The Toledo Blade has a story and Lisa Renee has some thoughts on the shuffling of seats and candidates to occur in the 2nd Ohio Senate District and the 6th and 46th Ohio House Districts due to the election of State Rep. Bob Latta (R-Bowling Green) to Congress. In brief, term-limited State Sen. Randy Gardner (R-Bowling Green) will resign his seat and be appointed to Latta's 6th House District post so that he can run next year as an incumbent. State Rep. Mark Wagoner (R-Ottawa Hills) will step down from his 46th House District seat to be appointed as Gardner's replacement and likewise run as an incumbent. The leading contenders to replace Wagoner are City Council President Barbara Sears (R-Sylvania) and Township Trustee DeeDee Liedel (R-Sylvania), both of whom have expressed interested in running for the seat.
Gardner will be opposed by former city council member and repeat candidate Jeff Bretz (D-North Baltimore). The Blade reports that the Democrats most often named as potential candidates to run for Wagoner's current 46th House District post are Mayor Tim Wagener (D-Maumee), attorney and school board member James Nusbaum (D-Sylvania), and former county commissioners Sandy Isenberg (D) and Harry Barlos (D). Other names I've heard mentioned are 2006 candidate Mark Dansack (D-Monclova Township), Township Trustee Carol Contrada (D-Sylvania), and city council member Mark Luetke (D-Sylvania), although I don't know if any of them are still interested or not. A person named Dick Roberts filed with the Secretary of State to run in the 46th as a Democrat, but I have no other information about him. In the 2nd Ohio Senate District, attorney Daniel McGookey (D-Sandusky) is reportedly still thinking it over and will announce a decision tomorrow.
The Blade also reports that the Democratic Party regards the 46th House District as their best pick-up opportunity in northwest Ohio. "They have always viewed that [46th District] seat as somewhat safe, but Ted Strickland won that district," ODP Chair Rep. Chris Redfern (D-Catawba Island) said to the Blade. "We will take a swing at that district." The district has a PVI of R+2.8. Wagoner won 60% of the vote against underfunded and inexperienced Dansack in 2006.
Dave of NixGuy.com reports that controversial arch-conservative State Rep. Tom Brinkman (R-Cincinnati), nicknamed "Dr. No" for his opposition to taxes and public spending, has filed to run for the 2nd Ohio Congressional District seat of Rep. Jean Schmidt (R-Loveland), complicating a GOP primary that already includes former county commissioner Phil Heimlich (R-Cincinnati). The thinking is that Brinkman and Heimlich will split the anti-Schmidt vote, making Schmidt's path easier. Brinkman ran against Schmidt in the GOP special primary in 2005 and came in third with about 20% of the vote. [UPDATE: Here is the link to the AP story in the Columbus Dispatch.]
A few highlights from Brinkman's divisive career:
* Founded the Coalition Opposed to Additional Spending and Taxes (COAST) in 1999, which opposes tax levies in southwestern Ohio.
* Campaigned against a proposed levy to build a new communications system for the Hamilton County's fire and police departments, even after a tornado revealed problems with the existing systems.
* Led a group called Equal Rights Not Special Rights (ERNSR) that tried to gather petitions in 2006 to overturn Cincinnati's Human Rights Ordinance. The petitions were challenged as invalid and Brinkman was reprimanded by a court as "the real criminal" in the matter for changing addresses on the petitions, although he was not criminally charged in the case.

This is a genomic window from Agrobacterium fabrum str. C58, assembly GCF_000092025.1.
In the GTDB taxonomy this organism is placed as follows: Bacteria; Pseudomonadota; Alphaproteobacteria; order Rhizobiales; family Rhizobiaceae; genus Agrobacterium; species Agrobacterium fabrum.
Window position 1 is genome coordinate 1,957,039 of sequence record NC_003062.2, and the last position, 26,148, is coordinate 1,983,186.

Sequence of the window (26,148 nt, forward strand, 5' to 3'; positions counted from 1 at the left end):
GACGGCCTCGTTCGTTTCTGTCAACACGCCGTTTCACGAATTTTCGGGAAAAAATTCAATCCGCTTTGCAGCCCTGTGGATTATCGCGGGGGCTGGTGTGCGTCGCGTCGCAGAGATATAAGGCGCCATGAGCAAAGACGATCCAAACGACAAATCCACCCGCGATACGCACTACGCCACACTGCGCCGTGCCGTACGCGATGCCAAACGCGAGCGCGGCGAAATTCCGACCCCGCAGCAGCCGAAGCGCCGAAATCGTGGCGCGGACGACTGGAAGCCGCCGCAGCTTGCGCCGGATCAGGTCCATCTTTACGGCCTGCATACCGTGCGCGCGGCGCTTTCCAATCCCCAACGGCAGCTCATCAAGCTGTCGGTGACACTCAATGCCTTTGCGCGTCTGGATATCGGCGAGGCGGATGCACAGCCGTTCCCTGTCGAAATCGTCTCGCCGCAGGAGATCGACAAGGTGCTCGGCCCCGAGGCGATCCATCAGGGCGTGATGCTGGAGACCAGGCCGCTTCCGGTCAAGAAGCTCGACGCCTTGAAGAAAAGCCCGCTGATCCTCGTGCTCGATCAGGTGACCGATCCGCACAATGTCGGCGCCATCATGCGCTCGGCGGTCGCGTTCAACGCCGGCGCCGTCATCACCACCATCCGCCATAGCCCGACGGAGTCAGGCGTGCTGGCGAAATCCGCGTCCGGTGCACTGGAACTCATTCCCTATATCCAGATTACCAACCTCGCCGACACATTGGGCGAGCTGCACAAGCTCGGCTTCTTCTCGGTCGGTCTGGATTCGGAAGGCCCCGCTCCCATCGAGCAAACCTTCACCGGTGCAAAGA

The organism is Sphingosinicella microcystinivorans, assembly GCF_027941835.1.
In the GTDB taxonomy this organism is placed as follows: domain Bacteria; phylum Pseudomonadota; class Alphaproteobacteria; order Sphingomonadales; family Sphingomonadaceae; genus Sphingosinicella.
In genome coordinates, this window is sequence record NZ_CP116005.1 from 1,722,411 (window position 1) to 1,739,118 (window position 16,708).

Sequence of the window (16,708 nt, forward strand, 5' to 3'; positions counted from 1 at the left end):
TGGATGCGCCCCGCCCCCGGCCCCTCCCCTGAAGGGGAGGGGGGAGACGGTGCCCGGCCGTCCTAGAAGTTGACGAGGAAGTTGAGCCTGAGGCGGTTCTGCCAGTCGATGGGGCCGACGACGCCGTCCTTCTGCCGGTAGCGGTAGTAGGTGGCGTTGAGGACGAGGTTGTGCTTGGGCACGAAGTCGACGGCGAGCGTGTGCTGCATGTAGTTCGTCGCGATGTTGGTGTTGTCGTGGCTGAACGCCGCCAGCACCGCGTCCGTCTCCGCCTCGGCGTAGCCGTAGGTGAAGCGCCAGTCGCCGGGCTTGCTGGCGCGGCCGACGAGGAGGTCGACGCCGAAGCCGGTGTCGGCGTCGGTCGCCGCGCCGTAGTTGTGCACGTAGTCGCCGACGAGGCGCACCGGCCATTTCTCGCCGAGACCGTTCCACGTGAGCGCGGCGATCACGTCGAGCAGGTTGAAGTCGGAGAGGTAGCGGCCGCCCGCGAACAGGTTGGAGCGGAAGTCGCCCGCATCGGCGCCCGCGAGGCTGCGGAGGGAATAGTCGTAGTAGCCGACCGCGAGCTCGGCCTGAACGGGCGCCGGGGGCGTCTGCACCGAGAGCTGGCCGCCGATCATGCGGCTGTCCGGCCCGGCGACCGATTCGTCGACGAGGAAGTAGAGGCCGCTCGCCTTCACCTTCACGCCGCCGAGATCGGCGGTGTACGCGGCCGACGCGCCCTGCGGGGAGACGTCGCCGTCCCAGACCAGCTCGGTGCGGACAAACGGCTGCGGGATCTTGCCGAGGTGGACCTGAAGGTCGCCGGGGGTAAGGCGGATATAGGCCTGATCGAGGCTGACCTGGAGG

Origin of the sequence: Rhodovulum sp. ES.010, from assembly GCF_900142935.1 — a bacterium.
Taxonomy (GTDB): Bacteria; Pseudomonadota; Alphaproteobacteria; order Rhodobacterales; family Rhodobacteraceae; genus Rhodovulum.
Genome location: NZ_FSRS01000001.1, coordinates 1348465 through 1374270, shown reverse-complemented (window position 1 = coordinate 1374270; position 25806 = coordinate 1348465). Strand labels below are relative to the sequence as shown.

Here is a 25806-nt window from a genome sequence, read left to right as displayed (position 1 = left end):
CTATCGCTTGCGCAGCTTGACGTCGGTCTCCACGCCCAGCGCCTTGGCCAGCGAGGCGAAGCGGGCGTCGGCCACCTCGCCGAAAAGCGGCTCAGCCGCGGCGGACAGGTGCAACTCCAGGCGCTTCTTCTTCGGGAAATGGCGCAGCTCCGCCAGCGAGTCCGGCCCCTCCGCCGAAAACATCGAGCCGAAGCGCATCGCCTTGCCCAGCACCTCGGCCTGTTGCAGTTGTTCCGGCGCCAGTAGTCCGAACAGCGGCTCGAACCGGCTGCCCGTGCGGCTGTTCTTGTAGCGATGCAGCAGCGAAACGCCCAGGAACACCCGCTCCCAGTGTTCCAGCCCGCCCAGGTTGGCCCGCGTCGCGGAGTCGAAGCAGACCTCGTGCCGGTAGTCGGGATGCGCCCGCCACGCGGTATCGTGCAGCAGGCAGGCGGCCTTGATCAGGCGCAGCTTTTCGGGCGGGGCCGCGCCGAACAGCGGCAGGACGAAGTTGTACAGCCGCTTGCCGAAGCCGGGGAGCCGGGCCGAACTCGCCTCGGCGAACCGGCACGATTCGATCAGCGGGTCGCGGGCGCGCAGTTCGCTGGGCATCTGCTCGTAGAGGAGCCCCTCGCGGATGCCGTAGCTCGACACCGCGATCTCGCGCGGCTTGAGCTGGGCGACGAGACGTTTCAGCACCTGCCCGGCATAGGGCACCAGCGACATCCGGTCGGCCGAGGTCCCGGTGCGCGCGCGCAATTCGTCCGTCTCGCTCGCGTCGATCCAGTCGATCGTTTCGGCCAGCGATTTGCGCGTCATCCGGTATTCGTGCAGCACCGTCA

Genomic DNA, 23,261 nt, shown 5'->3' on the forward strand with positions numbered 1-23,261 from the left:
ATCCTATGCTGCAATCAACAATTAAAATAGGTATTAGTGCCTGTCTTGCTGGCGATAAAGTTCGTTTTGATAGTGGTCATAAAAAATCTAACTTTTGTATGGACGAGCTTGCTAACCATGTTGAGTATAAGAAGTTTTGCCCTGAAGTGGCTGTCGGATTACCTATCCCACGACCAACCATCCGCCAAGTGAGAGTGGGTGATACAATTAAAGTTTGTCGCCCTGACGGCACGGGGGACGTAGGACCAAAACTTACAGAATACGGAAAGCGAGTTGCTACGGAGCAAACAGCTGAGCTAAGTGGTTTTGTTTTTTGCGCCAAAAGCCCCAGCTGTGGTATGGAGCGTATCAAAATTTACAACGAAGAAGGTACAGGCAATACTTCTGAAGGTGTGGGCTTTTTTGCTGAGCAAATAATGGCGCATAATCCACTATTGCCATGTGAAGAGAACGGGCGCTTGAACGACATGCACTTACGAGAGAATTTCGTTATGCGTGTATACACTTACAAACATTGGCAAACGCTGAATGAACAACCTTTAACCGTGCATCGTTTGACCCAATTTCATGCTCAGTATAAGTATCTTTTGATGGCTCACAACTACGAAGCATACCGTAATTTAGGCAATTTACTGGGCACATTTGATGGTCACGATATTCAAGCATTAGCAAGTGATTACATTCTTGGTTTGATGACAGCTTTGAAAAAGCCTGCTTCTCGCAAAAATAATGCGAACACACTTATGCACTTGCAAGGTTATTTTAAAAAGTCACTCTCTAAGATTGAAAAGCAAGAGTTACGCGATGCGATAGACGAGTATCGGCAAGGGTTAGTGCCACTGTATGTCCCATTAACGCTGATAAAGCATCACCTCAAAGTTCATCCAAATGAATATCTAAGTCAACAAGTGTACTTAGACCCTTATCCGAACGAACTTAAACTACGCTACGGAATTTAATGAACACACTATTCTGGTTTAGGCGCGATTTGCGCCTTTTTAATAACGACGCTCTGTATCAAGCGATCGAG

* Called on GOP voters to cast their ballots for Tim Hagan (D) over Gov. Bob Taft (R) in 2002 because Taft selected
pro-lifepro-choice Jennette Bradley (R) as his running mate.
* Was rated the single worst legislator in the 132-member in a 2003 Columbus Monthly survey of legislators, lobbyists, and others working in the State House.
Mayor Tom Kruse (D-Marysville) will declare his candidacy for the open 26th Ohio Senate District seat on Friday, December 14th at 10:00 am, at the Marysville City Council Chambers, 125 East Sixth Street in Marysville, Ohio. He will be joined at the announcement by Ohio Senate Democratic Leader Theresa Fedor (D-Toledo). Kruse has served three terms as Mayor and one term as a member of Marysville City Council.
Incumbent Sen. Larry Mumper (R-Marion) is term-limited. The 26th Ohio Senate District stretches from north-central to northwest Ohio, in Union, Logan, Marion, Wyandot, Crawford, Seneca, Sandusky and Ottawa Counties. It leans Republican (PVI R+8) and includes the 81st, 82nd, and 83rd Ohio House Districts, all held by Republicans. Former state senator Karen Gillmor (R-Dublin), who is the widow of the late Rep. Paul Gillmor (R), and State Rep. Steve Reinhard (R-Bucyrus) are running on the GOP side.
UPDATE: A commenter asks an excellent question. Why isn't Kruse running in the open 83rd Ohio House District, of which Marysville forms a substantial part? I know of no Democratic candidate there, where David Burke (R), Logan County Commissioner Jack Reser (R-Bellefountaine), and Air Force veteran and automotive technician Carson Wasserbeck (R-Prospect) appear ready to fight it out for the chance to replace term-limited State Rep. Tony Core (R-Rushsylvania). The Democratic Party has no realistic shot at taking control of the Ohio Senate but the Ohio House is in play, so why not put the promising candidates in those races? There had better be an excellent candidate in store for the 83rd, or this recruiting move makes no sense at all.
Or, I should say, a patchwork of red and blue. And those red parts have been knit into some pretty safe Republican districts. Gerrymandering works, doesn't it. And for the working families of the 5th District, the lack of a champion in Washington continues.